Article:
a few more brief details. The first lecture will take place on Tuesday 13th of April. We will record this and all subsequent lectures and make them available to you. This way, you will be able to watch them again if there is a clash of... Read more
a few more brief details. The first lecture will take place on Tuesday 13th of April. We will record this and all subsequent lectures and make them available to you. This way, you will be able to watch them again if there is a clash of dates.
Note that to participate in this course you must register by midnight on 18th of April.
We've uploaded the first two sets of slides under materials. You find the link for the Zoom-meeting in the Introduction slides.
All the best,
Generic and Generative Software Design
The course treats Generic and Generative Software Design to build reusable software components utilizing meta-programming. During the course, students learn different techniques on how to design generic and reusable components. This includes functional abstractions to build generic higher-order functions, meta-programming techniques to improve API design and software performance as well as designing DSLs to simplify the usage of generic APIs. During the course, we focus on discussing and reasoning about design trade-offs in generic code, drawing ideas from different imperative and functional programming languages. Furthermore, the lecture explores how we can use generative domain models to generate customized program variants.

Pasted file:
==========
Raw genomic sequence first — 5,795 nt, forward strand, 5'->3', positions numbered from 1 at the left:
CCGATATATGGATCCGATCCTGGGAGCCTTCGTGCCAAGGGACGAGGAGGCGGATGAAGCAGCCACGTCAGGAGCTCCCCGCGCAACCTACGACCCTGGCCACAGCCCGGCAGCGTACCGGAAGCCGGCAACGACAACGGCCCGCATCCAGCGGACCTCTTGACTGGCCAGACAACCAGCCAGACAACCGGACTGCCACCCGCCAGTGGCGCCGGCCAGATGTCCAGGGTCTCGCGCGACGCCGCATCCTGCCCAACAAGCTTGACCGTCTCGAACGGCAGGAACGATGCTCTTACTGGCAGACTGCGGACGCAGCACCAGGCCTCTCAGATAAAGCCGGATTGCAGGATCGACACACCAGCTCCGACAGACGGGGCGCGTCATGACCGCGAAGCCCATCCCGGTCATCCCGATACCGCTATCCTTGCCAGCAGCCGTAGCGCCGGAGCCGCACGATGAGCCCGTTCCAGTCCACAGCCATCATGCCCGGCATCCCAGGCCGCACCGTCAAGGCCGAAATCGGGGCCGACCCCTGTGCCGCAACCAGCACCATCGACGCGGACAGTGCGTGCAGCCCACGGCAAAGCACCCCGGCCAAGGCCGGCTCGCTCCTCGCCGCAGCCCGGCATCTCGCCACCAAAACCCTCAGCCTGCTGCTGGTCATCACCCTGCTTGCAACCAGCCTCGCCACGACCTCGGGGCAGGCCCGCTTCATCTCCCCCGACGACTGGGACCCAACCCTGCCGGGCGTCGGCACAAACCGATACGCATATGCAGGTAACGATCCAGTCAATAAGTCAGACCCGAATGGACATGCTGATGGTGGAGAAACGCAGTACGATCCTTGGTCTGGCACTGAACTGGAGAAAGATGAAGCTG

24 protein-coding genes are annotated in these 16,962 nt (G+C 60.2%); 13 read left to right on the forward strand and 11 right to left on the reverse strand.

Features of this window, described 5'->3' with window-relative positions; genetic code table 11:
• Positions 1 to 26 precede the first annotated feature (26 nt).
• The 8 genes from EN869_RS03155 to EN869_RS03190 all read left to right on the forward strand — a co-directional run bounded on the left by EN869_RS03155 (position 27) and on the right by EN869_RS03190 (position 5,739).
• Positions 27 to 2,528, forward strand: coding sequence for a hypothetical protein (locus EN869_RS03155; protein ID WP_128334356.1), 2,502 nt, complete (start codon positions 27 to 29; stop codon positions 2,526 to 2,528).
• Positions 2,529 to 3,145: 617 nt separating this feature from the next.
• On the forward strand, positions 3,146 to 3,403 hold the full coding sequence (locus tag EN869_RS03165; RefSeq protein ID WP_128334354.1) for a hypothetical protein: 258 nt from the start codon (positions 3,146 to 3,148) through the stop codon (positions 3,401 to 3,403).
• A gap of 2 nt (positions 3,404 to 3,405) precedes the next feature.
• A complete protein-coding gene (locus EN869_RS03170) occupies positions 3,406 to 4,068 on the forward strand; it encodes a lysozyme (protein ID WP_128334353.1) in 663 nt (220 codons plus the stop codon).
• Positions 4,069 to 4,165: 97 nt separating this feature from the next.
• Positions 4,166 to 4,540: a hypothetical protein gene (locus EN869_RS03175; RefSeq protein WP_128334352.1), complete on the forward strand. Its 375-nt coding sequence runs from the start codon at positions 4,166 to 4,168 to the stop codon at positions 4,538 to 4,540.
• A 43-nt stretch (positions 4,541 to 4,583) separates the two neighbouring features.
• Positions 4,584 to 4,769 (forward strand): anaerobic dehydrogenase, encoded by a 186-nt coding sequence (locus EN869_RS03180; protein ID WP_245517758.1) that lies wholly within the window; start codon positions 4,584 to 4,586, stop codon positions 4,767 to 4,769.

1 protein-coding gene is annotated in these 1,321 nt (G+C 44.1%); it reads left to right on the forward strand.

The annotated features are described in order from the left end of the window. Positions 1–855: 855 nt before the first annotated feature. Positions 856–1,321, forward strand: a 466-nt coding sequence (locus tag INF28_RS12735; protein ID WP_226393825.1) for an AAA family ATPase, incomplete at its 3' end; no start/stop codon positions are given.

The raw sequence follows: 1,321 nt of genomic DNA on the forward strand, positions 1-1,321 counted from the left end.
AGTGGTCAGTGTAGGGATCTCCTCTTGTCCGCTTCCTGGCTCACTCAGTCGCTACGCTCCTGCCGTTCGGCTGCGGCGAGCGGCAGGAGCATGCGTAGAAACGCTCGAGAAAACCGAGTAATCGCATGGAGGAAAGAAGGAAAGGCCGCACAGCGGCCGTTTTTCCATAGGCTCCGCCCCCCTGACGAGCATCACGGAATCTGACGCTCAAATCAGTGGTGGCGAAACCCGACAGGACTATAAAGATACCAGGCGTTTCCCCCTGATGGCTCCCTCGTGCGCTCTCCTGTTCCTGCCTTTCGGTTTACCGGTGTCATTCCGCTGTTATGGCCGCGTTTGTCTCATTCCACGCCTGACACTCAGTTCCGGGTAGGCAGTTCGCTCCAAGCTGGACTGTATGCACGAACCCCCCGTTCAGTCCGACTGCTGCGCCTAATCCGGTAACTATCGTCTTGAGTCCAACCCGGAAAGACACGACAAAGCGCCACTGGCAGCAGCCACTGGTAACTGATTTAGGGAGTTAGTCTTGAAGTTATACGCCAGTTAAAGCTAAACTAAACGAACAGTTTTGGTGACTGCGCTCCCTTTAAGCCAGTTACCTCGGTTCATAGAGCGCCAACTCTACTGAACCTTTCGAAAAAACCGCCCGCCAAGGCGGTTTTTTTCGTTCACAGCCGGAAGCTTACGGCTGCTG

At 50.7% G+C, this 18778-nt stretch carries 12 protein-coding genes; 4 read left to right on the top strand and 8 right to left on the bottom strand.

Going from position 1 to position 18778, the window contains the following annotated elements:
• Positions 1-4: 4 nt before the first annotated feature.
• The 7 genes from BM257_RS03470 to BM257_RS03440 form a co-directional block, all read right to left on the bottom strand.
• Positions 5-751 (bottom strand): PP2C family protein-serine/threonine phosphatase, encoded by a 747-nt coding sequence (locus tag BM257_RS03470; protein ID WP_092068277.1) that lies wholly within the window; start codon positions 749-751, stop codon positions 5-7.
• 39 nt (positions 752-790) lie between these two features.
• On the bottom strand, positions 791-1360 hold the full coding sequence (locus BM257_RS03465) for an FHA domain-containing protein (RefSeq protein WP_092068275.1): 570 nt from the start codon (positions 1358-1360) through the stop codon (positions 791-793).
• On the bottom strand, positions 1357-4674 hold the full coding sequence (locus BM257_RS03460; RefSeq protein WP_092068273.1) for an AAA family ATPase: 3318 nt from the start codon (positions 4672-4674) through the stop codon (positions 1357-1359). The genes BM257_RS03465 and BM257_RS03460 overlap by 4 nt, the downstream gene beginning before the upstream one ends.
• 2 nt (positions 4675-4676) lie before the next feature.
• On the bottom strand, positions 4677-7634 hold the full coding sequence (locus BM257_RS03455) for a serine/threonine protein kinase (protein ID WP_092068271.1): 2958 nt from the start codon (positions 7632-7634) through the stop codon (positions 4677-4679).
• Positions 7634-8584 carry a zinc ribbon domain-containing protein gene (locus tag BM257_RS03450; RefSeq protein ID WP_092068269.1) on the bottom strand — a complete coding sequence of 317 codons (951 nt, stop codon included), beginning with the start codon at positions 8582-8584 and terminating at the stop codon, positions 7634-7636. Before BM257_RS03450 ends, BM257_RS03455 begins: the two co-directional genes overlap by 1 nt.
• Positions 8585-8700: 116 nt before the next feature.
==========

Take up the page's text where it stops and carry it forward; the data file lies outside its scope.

- C++ Basics
- Encoding configurability into types
- Functional abstraction and higher-order functions
- Type computations
- Generic Programming
- Embedded DSL
- Introduction to product-line engineering
- Generating program variants with generative domain models
- Place: Online (via Zoom)
- Time: Tuesday (10–12 c.t.) and Wednesday (12–14 c.t.) CEST
- First Meeting: Tuesday 13.04.2021 (10–12 c.t.) CEST
- Knowledge of programming concepts (as taught in the lectures Programmierung 1 and Programmierung 2)
- Basic knowledge of software processes, design, and testing (as taught and applied in the lecture Softwarepraktikum)
- Basic knowledge of C++ on Linux systems is recommended
Beside the lecture and weekly practical exercises, there will be three assignments in the form of mini-projects for each group (2 students) to work on. The assignments will be assessed based on the principles covered in the lecture. Students need to achieve at least 50% of the points of the assignments as well as the written exam to pass the course. The final grade is determined by the written exam (50%) and the three assignments (10%, 20%, 20%). Further examination details will be announced by the lecturer at the beginning of the course.
Passing the assignments (min. 50% of the points)
Passing the written exam (min. 50% of the points)